Canadian stocks dived to a one-month low Monday morning as traders turned cautious ahead of a European Union summit this week where Greek leaders will attempt to renegotiate some terms of the country's international bailout. Weak energy prices also weighed on the resource-heavy main index.
The S&P/TSX Composite Index lost 102.05 points or 0.89 percent to 11,333.49, a day after snapping its two-session losing streak.
The Diversified Materials Index was the major loser, dipping over 2 percent, with Inmet Mining (IMN.TO) and First Quantum Minerals (FM.TO) diving over 3 percent each. Teck Resources (TCK_B.TO) lost over 2 percent.
The price of crude oil the price of crude oil moved lower as Tropical Storm Debby changed its course leaving the oil producing states of Louisiana and Texas unscathed Crude for July shed $1.30 to $78.46 a barrel.
In the oil patch, Paramount Resources (POU.TO) lost close to 5 percent. Encana Corp. (ECA.TO) and Baytex Energy Corp. (BTE.TO) surrendered about 4 percent each.
Energy company Lundin Petroleum AB (LUP.TO) shed over 1 percent after it said it secured a fully committed 7-year senior secured revolving credit facility of $2.5 billion, in order to adjust to its financing needs.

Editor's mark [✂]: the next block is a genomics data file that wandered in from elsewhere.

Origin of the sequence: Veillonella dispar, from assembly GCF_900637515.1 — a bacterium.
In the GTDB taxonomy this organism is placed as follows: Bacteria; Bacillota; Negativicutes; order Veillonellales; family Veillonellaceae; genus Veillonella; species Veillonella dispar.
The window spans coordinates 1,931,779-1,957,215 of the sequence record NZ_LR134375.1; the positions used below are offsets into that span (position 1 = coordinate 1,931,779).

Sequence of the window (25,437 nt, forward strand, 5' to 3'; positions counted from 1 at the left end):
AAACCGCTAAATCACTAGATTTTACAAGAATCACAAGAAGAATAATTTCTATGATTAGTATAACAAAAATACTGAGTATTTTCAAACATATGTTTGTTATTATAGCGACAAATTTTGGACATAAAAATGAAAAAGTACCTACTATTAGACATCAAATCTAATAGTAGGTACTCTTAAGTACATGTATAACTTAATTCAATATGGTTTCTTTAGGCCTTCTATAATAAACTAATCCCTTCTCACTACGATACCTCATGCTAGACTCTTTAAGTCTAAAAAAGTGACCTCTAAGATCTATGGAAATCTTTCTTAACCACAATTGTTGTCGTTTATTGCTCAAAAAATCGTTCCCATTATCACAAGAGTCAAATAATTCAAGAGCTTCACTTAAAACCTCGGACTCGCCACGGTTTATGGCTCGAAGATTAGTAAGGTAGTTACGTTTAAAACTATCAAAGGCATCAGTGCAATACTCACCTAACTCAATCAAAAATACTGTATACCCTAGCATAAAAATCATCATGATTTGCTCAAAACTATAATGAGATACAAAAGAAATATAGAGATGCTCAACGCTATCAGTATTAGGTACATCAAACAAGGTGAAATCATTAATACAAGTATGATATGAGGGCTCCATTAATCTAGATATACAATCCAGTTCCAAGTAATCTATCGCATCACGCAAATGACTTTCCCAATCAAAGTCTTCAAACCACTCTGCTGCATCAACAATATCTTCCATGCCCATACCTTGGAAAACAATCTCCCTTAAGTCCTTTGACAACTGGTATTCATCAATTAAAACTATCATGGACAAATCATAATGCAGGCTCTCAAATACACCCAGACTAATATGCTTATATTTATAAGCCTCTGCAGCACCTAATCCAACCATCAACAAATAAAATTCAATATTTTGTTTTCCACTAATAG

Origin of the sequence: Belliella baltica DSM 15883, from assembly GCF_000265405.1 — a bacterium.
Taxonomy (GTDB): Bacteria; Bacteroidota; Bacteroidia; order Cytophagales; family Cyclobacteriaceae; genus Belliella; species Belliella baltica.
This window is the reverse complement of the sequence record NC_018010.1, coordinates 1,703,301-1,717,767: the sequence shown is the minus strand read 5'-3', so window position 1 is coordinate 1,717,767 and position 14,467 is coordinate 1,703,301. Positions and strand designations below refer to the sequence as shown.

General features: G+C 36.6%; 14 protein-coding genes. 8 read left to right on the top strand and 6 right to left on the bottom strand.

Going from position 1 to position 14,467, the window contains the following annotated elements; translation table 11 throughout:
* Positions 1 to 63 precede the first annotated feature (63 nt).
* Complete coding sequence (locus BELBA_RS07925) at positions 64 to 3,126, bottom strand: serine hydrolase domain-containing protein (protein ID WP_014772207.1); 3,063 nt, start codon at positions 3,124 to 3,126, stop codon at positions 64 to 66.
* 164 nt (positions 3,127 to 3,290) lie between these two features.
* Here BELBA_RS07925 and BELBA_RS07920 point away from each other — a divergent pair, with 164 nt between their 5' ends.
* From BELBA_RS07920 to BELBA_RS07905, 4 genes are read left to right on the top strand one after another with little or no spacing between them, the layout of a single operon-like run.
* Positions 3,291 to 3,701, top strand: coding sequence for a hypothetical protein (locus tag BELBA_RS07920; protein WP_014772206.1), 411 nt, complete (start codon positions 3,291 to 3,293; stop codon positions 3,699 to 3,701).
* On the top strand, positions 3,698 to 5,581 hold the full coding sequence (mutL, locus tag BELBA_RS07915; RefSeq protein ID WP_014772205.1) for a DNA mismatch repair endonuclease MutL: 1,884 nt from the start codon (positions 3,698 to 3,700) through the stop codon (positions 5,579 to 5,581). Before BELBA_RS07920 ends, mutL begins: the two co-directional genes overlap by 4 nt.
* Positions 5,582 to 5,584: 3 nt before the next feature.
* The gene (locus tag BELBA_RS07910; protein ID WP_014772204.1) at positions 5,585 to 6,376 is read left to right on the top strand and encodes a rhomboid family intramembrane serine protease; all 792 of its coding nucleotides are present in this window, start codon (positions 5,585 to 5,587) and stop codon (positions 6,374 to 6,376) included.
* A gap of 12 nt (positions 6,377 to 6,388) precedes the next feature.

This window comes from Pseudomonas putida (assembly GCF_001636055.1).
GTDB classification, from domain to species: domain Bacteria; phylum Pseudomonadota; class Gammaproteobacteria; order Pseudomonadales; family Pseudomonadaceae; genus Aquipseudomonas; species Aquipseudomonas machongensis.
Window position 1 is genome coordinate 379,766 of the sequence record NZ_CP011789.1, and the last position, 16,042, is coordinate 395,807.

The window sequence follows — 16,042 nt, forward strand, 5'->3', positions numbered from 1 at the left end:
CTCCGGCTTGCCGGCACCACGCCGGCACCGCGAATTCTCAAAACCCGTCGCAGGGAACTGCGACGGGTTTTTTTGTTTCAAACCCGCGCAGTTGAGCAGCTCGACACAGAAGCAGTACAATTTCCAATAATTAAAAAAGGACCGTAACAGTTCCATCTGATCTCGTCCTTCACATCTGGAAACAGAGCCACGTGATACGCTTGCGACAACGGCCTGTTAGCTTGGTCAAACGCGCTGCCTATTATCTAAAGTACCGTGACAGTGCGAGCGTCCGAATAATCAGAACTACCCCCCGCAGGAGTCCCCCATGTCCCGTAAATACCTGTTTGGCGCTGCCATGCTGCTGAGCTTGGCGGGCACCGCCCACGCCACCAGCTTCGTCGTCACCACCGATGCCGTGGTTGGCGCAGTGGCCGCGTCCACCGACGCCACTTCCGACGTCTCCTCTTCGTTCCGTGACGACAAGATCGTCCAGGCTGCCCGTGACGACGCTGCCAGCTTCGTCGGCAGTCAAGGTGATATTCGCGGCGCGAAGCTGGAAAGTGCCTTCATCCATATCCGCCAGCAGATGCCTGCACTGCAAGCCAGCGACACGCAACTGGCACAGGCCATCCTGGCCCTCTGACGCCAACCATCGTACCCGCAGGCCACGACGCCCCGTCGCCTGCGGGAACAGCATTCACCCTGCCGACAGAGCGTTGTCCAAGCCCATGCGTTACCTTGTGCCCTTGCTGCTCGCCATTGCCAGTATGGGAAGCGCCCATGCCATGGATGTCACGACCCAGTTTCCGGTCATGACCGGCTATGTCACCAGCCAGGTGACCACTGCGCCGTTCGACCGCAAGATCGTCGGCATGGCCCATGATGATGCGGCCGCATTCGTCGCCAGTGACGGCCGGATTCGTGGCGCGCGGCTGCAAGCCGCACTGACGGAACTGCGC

Among financial plays, National Bank (NA.TO) and Royal Bank (RY.TO) slipped over 1 percent each.
Research In Motion Ltd. (RIM.TO) lost close to 6 percent amid reports that the smartphone maker is planning to split its business into two by separating its handset division from its messaging network, and spinning off the handset division to Amazon, Inc. (AMZN) or Facebook, Inc. (FB).
Meanwhile, gold stocks were marginally higher tracking steady bullion prices. The price of gold was ticking higher Monday morning as the U.S. dollar was steady ahead of this week's economic data. Gold for August edged up $6.70 to $1,573.60 an ounce.
Seabridge Gold (SEA.TO), Royal Gold (RGL.TO), Goldcorp. (G.TO) and Agnico-Eagle Mines (AEM.TO) were up around 2 percent each. Centerra Gold (CG.TO) gained nearly 4 percent.
In economic news from south of the border, the U.S. Commerce Department put the sales of new single-family homes in May at a seasonally adjusted annual rate of 369,000, a 7.6 percent increase from April levels. That puts sales of new homes at their strongest rate since April of 2010. Most economists had expected April's 3.3 percent rebound in new home sales to be followed by continued growth, but the market consensus had predicted a lower rate of 350,000.
by RTT Staff Writer
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